Analytic applications are built by data scientists

February 1, 2012

(This article was first published on Revolutions, and kindly contributed to R-bloggers)

Ventana Research analyst David Menninger was on the judging panel for the Applications of R in Business contest. In a post on the Ventana research blog, he offers his perspectives on the contest, noting that

R, as a statistical package, includes many algorithms for predictive analytics, including regression, clustering, classification, text mining and other techniques. The contest submissions supported a variety of business cases, including, among others, predicting order amounts to optimize manufacturing processes,  predicting marketing campaign effectiveness to optimize marketing spendingpredicting liquid steel temperatures to optimize steel plant processes and performing sentiment analysis of Twitter data.

(Incidentally, David also has a great riff on the terminology of "predictive analytics" and "big data" out today.) He also notes that these applications are compelling precisely because of the close relationship between the contest entrants and the business problems they demonstrated how to solve:

The entries also demonstrated a best practice: close alignment between the analyst and the underlying business objectives. Predictive analytics is not magic. It requires an understanding of business processes and an understanding of statistical techniques. The judging criteria reflected this requirement as well. One of the three categories we were asked to score was applicability of the submission to business. I think it’s clear how the analyses in the winning entries could provide significant business value.

As David notes, however, the counterpoint to this is that the analyst must combine *both* the . "How many people in your organization could perform those types of analyses", he rightly asks. A combination of statistical tools along with domain expertise (plus the technical skills to implement the solution) is the hallmark of a good data scientist, which exactly why many organizations are looking to build effective data science teams.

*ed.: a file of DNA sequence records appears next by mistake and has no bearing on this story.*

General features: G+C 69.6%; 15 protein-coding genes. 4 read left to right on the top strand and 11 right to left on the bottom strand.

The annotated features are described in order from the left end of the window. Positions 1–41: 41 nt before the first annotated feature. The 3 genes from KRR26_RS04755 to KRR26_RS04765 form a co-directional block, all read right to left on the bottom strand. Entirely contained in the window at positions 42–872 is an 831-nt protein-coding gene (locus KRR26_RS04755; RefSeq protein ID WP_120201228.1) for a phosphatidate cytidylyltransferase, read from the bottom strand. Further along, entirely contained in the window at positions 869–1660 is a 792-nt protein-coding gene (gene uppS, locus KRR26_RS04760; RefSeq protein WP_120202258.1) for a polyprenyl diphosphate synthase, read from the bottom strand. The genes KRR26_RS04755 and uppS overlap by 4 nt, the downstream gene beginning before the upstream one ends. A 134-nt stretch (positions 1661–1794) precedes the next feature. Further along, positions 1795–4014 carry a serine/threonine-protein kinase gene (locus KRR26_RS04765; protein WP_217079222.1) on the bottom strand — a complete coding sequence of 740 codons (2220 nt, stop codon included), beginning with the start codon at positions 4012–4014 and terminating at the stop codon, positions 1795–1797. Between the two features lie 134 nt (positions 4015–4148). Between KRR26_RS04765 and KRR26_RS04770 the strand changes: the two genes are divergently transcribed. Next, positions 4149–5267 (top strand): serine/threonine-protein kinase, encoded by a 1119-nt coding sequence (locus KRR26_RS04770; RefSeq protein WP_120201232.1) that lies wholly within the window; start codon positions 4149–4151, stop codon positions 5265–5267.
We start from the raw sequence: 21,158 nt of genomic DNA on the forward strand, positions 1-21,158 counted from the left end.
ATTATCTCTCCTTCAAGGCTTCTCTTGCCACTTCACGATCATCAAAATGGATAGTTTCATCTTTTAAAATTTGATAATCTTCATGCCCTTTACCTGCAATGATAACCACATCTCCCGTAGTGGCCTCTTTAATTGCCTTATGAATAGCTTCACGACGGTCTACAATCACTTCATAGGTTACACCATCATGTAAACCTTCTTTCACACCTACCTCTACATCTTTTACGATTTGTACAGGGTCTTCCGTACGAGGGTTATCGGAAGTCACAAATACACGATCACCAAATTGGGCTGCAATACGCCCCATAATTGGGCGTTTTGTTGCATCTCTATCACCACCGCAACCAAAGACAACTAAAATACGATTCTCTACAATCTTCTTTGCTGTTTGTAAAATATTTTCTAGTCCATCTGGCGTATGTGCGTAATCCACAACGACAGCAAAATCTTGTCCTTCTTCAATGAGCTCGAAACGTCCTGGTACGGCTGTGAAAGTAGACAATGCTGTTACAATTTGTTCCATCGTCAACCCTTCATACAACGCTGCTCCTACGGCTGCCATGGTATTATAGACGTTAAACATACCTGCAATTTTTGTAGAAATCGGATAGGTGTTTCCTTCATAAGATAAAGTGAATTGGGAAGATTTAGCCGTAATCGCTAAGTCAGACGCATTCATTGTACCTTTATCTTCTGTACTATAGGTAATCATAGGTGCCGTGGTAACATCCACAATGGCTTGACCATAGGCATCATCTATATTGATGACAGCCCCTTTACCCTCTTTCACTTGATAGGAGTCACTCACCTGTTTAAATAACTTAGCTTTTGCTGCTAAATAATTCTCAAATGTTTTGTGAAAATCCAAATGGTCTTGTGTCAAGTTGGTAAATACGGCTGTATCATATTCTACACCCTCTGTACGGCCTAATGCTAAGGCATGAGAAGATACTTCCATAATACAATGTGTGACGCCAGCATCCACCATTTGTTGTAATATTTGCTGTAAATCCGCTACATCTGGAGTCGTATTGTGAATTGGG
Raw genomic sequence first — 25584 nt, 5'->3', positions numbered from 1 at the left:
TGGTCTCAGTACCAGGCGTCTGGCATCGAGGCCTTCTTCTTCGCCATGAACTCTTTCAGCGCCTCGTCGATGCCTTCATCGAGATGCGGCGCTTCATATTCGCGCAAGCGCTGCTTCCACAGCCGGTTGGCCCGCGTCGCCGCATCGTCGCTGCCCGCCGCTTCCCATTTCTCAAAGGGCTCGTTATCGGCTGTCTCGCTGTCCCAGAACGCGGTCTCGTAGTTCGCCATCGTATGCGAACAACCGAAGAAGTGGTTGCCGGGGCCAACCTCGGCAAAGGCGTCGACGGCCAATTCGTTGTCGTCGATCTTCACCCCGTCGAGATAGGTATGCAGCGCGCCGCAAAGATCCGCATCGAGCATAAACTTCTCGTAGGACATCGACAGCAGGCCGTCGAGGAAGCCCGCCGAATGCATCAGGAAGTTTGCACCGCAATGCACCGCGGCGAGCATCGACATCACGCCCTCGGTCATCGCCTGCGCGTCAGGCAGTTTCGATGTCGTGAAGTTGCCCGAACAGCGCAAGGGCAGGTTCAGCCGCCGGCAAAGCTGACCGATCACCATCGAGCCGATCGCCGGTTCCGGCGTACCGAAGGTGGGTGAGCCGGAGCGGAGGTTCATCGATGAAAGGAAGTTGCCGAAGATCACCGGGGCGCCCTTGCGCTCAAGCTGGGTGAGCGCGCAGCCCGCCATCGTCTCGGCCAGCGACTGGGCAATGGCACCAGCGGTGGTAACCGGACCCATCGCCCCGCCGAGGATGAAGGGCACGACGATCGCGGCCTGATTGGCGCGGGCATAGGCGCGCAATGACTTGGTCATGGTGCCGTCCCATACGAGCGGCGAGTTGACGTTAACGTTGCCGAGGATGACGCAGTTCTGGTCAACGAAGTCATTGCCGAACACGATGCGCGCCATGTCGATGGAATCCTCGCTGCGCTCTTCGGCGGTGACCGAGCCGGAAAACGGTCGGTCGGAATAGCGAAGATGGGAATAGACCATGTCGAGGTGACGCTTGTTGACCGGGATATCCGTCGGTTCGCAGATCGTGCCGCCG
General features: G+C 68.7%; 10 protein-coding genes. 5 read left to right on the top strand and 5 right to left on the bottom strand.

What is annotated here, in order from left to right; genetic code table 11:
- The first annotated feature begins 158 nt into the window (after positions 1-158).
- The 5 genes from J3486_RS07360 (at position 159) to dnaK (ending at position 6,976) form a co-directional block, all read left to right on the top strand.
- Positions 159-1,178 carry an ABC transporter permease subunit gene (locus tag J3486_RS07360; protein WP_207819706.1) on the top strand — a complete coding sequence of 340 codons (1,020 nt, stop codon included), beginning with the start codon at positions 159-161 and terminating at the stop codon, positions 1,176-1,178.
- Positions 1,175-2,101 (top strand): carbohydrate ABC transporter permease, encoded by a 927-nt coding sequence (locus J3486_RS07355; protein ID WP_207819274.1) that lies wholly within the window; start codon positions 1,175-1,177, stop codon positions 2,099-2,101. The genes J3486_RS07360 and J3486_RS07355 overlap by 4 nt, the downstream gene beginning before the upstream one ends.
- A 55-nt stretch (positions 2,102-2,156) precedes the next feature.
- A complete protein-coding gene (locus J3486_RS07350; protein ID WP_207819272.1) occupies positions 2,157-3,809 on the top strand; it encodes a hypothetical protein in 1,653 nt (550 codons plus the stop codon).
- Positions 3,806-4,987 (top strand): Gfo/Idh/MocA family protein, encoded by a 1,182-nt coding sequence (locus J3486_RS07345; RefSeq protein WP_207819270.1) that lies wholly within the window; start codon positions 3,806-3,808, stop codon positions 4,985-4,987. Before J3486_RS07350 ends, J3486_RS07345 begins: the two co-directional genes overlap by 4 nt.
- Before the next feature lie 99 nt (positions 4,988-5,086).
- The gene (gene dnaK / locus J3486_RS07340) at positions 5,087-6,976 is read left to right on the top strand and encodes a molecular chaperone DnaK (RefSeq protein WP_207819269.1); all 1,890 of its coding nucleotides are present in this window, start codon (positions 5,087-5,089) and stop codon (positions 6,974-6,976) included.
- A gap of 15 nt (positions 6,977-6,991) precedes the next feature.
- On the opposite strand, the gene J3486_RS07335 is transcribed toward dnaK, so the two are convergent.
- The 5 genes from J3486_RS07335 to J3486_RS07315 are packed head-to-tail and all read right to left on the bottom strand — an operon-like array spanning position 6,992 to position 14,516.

By the way, while the concept of "data scientist" is relatively new, this idea of combining statistical analysts with domain expertise is not. Bill Cleveland (yes, that Bill Cleveland) made similar suggestions in a prescient paper back in 2001: "Data Science: An Action Plan for Expanding the Technical Areas of the Field of Statistics". (ISI Review, 69)

David Menninger: Revolution Analytics Hosts Contest on Business Predicting the Future

To leave a comment for the author, please follow the link and comment on their blog: Revolutions. offers daily e-mail updates about R news and tutorials on topics such as: Data science, Big Data, R jobs, visualization (ggplot2, Boxplots, maps, animation), programming (RStudio, Sweave, LaTeX, SQL, Eclipse, git, hadoop, Web Scraping) statistics (regression, PCA, time series, trading) and more...

If you got this far, why not subscribe for updates from the site? Choose your flavor: e-mail, twitter, RSS, or facebook...

Tags: , ,

Comments are closed.


Mango solutions

RStudio homepage

Zero Inflated Models and Generalized Linear Mixed Models with R

Quantide: statistical consulting and training



CRC R books series

Six Sigma Online Training

Contact us if you wish to help support R-bloggers, and place your banner here.

Never miss an update!
Subscribe to R-bloggers to receive
e-mails with the latest R posts.
(You will not see this message again.)

Click here to close (This popup will not appear again)